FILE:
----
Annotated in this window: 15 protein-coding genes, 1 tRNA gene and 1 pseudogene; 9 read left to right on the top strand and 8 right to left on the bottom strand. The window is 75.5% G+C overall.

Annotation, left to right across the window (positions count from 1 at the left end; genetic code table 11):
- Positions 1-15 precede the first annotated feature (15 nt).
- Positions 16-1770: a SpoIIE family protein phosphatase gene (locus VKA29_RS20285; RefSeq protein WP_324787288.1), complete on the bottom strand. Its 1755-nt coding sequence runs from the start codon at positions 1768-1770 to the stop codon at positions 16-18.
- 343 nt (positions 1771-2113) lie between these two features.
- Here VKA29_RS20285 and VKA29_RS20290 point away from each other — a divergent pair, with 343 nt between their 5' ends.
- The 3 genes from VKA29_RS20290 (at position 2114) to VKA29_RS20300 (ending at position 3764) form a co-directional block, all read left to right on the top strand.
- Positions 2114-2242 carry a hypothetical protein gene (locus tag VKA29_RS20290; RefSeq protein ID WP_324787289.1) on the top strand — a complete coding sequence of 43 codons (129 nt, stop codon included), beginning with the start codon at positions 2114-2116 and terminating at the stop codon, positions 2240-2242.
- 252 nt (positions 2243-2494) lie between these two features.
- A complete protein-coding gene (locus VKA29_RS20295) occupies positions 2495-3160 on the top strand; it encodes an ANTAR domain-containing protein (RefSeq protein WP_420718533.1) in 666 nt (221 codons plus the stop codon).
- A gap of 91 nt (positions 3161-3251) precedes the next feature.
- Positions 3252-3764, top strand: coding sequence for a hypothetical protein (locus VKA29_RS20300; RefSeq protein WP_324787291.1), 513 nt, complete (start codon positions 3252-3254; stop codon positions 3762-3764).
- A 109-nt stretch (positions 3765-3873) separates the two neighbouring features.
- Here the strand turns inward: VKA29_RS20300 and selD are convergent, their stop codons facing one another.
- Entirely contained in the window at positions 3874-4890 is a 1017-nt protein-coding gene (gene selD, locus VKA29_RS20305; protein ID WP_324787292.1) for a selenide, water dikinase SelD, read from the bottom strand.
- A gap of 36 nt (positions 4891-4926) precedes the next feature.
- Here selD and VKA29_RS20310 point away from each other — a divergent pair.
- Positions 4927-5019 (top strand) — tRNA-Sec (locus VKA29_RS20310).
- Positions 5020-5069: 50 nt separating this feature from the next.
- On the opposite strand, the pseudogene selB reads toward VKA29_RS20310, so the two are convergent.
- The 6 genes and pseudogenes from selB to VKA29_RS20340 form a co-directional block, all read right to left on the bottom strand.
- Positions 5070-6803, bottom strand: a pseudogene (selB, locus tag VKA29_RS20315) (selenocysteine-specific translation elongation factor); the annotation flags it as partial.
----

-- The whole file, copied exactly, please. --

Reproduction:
Annotated in this window: 15 protein-coding genes, 1 tRNA gene and 1 pseudogene; 9 read left to right on the top strand and 8 right to left on the bottom strand. The window is 75.5% G+C overall.

Annotation, left to right across the window (positions count from 1 at the left end; genetic code table 11):
- Positions 1-15 precede the first annotated feature (15 nt).
- Positions 16-1770: a SpoIIE family protein phosphatase gene (locus VKA29_RS20285; RefSeq protein WP_324787288.1), complete on the bottom strand. Its 1755-nt coding sequence runs from the start codon at positions 1768-1770 to the stop codon at positions 16-18.
- 343 nt (positions 1771-2113) lie between these two features.
- Here VKA29_RS20285 and VKA29_RS20290 point away from each other — a divergent pair, with 343 nt between their 5' ends.
- The 3 genes from VKA29_RS20290 (at position 2114) to VKA29_RS20300 (ending at position 3764) form a co-directional block, all read left to right on the top strand.
- Positions 2114-2242 carry a hypothetical protein gene (locus tag VKA29_RS20290; RefSeq protein ID WP_324787289.1) on the top strand — a complete coding sequence of 43 codons (129 nt, stop codon included), beginning with the start codon at positions 2114-2116 and terminating at the stop codon, positions 2240-2242.
- 252 nt (positions 2243-2494) lie between these two features.
- A complete protein-coding gene (locus VKA29_RS20295) occupies positions 2495-3160 on the top strand; it encodes an ANTAR domain-containing protein (RefSeq protein WP_420718533.1) in 666 nt (221 codons plus the stop codon).
- A gap of 91 nt (positions 3161-3251) precedes the next feature.
- Positions 3252-3764, top strand: coding sequence for a hypothetical protein (locus VKA29_RS20300; RefSeq protein WP_324787291.1), 513 nt, complete (start codon positions 3252-3254; stop codon positions 3762-3764).
- A 109-nt stretch (positions 3765-3873) separates the two neighbouring features.
- Here the strand turns inward: VKA29_RS20300 and selD are convergent, their stop codons facing one another.
- Entirely contained in the window at positions 3874-4890 is a 1017-nt protein-coding gene (gene selD, locus VKA29_RS20305; protein ID WP_324787292.1) for a selenide, water dikinase SelD, read from the bottom strand.
- A gap of 36 nt (positions 4891-4926) precedes the next feature.
- Here selD and VKA29_RS20310 point away from each other — a divergent pair.
- Positions 4927-5019 (top strand) — tRNA-Sec (locus VKA29_RS20310).
- Positions 5020-5069: 50 nt separating this feature from the next.
- On the opposite strand, the pseudogene selB reads toward VKA29_RS20310, so the two are convergent.
- The 6 genes and pseudogenes from selB to VKA29_RS20340 form a co-directional block, all read right to left on the bottom strand.
- Positions 5070-6803, bottom strand: a pseudogene (selB, locus tag VKA29_RS20315) (selenocysteine-specific translation elongation factor); the annotation flags it as partial.